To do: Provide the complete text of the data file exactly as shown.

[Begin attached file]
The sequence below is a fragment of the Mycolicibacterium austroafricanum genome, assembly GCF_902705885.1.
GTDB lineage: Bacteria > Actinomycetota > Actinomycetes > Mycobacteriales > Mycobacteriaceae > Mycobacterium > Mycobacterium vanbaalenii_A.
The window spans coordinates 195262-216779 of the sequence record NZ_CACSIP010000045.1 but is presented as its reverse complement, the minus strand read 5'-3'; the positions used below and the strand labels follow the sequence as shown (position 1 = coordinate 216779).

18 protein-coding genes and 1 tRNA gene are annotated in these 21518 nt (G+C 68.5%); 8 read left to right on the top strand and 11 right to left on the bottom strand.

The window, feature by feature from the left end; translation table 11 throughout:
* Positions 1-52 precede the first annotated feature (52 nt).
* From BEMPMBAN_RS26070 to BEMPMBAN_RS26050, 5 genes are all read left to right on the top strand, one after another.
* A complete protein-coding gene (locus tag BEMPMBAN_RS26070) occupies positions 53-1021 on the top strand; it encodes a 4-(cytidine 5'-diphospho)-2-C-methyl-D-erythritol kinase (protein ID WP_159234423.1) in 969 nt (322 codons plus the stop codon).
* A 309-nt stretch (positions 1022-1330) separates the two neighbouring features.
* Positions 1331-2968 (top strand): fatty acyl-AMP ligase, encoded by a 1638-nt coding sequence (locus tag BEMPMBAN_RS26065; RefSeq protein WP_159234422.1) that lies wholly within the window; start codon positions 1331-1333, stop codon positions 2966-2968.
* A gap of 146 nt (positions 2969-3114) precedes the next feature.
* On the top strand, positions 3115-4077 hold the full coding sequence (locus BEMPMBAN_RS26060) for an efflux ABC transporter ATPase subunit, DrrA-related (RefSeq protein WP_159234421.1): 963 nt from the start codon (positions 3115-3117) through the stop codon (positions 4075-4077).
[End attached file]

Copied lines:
The sequence below is a fragment of the Mycolicibacterium austroafricanum genome, assembly GCF_902705885.1.
GTDB lineage: Bacteria > Actinomycetota > Actinomycetes > Mycobacteriales > Mycobacteriaceae > Mycobacterium > Mycobacterium vanbaalenii_A.
The window spans coordinates 195262-216779 of the sequence record NZ_CACSIP010000045.1 but is presented as its reverse complement, the minus strand read 5'-3'; the positions used below and the strand labels follow the sequence as shown (position 1 = coordinate 216779).

18 protein-coding genes and 1 tRNA gene are annotated in these 21518 nt (G+C 68.5%); 8 read left to right on the top strand and 11 right to left on the bottom strand.

The window, feature by feature from the left end; translation table 11 throughout:
* Positions 1-52 precede the first annotated feature (52 nt).
* From BEMPMBAN_RS26070 to BEMPMBAN_RS26050, 5 genes are all read left to right on the top strand, one after another.
* A complete protein-coding gene (locus tag BEMPMBAN_RS26070) occupies positions 53-1021 on the top strand; it encodes a 4-(cytidine 5'-diphospho)-2-C-methyl-D-erythritol kinase (protein ID WP_159234423.1) in 969 nt (322 codons plus the stop codon).
* A 309-nt stretch (positions 1022-1330) separates the two neighbouring features.
* Positions 1331-2968 (top strand): fatty acyl-AMP ligase, encoded by a 1638-nt coding sequence (locus tag BEMPMBAN_RS26065; RefSeq protein WP_159234422.1) that lies wholly within the window; start codon positions 1331-1333, stop codon positions 2966-2968.
* A gap of 146 nt (positions 2969-3114) precedes the next feature.
* On the top strand, positions 3115-4077 hold the full coding sequence (locus BEMPMBAN_RS26060) for an efflux ABC transporter ATPase subunit, DrrA-related (RefSeq protein WP_159234421.1): 963 nt from the start codon (positions 3115-3117) through the stop codon (positions 4075-4077).